For the second consecutive year, Florida state Sen. Joe Gruters (R, Sarasota) is trying to do the right thing for the state of Florida by filing SB 334 — Regulation of Smoking in Public Places.
This bill would make all of Florida’s state parks and beaches, some of our most important natural resources, completely smoke-free, thus reducing the health impacts of secondhand smoke and the environmental impact of tobacco-related litter.
In addition, the bill would change a clause in the Florida Clean Indoor Air Act (FCIAA) that mandates how every local community in Florida must handle outdoor smoking.
As written, the FCIAA “expressly preempts regulation of smoking to the state and supersedes any municipal or county ordinance on the subject.”
Currently, this means smoking must be allowed in every outdoor location in your local community, including parks and playgrounds.
A survey of likely voters conducted by our organization in February 2015 found that 65 percent of respondents believed that local governments should “have the right to establish smoke-free municipal parks and playgrounds,” and 72 percent felt local governments should “have the right to prohibit smoking in public places wherever children may be present.”
SB 334 would restore this decision-making power to local communities. It will give citizens the right to decide how to handle the issue on municipal and county properties, including the entranceways outside public buildings. Most importantly, it does not pertain to private properties, such as restaurant patios, private parks or private golf clubs.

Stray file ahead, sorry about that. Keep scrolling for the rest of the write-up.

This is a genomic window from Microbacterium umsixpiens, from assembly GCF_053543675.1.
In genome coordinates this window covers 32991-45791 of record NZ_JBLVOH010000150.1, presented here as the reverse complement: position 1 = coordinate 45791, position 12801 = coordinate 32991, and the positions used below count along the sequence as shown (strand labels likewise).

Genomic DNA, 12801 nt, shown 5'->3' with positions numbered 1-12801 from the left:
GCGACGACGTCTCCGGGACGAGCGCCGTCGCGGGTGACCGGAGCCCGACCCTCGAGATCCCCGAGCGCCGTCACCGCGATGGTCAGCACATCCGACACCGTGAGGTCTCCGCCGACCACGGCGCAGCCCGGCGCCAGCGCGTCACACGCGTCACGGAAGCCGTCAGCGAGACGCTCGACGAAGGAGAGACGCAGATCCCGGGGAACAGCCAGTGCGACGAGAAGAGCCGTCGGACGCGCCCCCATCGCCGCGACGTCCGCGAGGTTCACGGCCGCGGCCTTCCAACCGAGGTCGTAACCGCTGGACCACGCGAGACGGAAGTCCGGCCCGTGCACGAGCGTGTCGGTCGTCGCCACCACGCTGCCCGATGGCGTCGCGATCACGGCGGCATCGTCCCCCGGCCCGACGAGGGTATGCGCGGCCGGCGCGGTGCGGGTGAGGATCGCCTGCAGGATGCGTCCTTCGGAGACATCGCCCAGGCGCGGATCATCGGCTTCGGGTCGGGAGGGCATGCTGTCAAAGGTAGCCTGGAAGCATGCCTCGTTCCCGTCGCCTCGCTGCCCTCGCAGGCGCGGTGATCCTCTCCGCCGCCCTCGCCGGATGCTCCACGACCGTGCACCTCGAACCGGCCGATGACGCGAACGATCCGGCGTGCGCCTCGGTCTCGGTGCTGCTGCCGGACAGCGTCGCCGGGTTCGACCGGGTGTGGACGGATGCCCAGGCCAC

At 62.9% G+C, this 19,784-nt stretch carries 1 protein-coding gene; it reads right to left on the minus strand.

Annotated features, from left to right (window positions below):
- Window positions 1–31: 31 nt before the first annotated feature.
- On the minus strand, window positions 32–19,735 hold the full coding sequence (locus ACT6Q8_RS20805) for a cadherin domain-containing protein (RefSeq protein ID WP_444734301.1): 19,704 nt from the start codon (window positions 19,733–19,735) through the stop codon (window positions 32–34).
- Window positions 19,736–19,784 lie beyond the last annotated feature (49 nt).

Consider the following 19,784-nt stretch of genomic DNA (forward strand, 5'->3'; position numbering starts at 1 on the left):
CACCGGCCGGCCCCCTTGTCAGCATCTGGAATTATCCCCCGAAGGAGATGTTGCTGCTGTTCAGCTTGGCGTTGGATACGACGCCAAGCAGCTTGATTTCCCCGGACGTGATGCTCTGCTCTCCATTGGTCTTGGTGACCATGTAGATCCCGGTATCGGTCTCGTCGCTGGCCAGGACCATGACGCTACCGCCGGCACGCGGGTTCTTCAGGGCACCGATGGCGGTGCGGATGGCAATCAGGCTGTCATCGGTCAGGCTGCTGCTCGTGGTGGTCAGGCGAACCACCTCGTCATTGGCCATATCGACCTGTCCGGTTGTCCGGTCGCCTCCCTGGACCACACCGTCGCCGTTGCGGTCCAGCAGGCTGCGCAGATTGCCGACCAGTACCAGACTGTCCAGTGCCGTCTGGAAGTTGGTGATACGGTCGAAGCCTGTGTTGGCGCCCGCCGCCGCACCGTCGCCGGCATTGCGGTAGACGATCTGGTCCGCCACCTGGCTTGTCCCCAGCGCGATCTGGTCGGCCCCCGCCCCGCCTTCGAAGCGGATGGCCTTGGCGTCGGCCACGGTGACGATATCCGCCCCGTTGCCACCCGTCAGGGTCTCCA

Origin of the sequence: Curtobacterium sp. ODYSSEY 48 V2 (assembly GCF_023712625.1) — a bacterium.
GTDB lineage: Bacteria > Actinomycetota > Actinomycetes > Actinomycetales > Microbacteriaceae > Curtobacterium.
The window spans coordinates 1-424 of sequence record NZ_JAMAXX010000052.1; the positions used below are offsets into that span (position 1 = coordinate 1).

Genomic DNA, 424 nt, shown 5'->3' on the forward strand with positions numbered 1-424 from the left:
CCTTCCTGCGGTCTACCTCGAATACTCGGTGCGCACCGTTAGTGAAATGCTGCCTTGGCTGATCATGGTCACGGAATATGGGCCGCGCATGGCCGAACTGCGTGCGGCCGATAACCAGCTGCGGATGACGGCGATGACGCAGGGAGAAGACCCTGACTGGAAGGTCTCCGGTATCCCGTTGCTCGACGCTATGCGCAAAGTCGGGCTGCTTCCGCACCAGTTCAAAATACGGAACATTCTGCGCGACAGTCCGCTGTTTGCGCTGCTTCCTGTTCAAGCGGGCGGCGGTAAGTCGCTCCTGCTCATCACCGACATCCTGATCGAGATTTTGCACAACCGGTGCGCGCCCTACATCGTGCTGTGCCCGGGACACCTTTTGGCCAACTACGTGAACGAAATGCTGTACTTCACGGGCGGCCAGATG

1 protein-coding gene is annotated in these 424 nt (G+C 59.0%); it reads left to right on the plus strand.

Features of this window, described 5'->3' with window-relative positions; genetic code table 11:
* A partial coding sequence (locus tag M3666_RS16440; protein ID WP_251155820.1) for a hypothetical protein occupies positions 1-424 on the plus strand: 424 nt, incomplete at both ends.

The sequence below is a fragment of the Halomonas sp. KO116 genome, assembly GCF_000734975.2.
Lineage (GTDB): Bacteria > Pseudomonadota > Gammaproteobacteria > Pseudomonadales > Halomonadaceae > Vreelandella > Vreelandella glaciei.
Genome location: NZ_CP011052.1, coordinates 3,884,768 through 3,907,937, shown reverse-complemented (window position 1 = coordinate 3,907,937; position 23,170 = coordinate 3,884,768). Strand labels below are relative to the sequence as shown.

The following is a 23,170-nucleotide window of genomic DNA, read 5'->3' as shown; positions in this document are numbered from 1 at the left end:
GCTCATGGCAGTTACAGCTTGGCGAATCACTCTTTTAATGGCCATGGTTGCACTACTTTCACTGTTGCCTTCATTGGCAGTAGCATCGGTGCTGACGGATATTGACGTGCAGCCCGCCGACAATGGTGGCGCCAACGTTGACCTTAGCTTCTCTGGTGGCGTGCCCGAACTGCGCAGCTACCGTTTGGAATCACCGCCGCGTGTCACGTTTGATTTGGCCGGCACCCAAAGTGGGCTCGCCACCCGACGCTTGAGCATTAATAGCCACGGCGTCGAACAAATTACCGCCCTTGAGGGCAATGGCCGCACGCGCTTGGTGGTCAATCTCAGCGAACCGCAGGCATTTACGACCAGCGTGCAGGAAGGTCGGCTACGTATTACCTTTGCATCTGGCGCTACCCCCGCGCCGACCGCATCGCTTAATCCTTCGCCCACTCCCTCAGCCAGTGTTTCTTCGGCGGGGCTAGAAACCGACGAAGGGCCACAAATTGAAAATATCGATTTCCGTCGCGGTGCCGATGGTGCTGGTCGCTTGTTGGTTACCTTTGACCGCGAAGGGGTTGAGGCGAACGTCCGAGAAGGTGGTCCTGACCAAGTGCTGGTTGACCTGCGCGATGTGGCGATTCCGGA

Why is this important? Because smoke-free environments are an amenity. As written, the current FCIAA does not allow communities to create and market smoke-free outdoor recreational areas.
This means that you have no control when tourists choose to spend their vacation dollars in smoke-free communities elsewhere. You cannot compete for those tourism dollars because Tallahassee has made the decision for you, eliminating free-market forces.
SB 334 was passed favorably by an 8-1 vote in its first committee stop. The lone dissenting vote was by your state Sen. Jason Brodeur. The problem is that Sen. Brodeur is the chair of the next committee that is supposed to hear the bill.
So far, he has refused to put SB 334 on his committee agenda. He has decided that his opinion of the bill is more important than the opinion of two-thirds of the citizens of Florida.
Local communities already make similar decisions regarding alcohol, another legal adult-only drug. Cities and counties throughout Florida restrict open containers of alcohol in many locations, including parks and recreational areas, because of public-health concerns and the negative messages that the public use of alcohol sends to our children.
Should Tallahassee infringe on the rights of communities that want to take the same stand with tobacco use? Should one state senator?
SB 334 deserves a fair public hearing in Sen. Brodeur’s committee, where the issue can be debated. After the debate, he can choose to vote against the bill, but at least the other senators and their constituents will get to weigh in on the issue as well.
Please contact Sen. Brodeur’s office and let him know how you feel. He needs to hear overwhelmingly from those of you who support smoke-free parks, playgrounds and beaches for Florida’s children, Florida’s environment, and Florida’s economic prosperity.
— Hummel, a medical doctor, is the co-founder of the QuitDoc Foundation.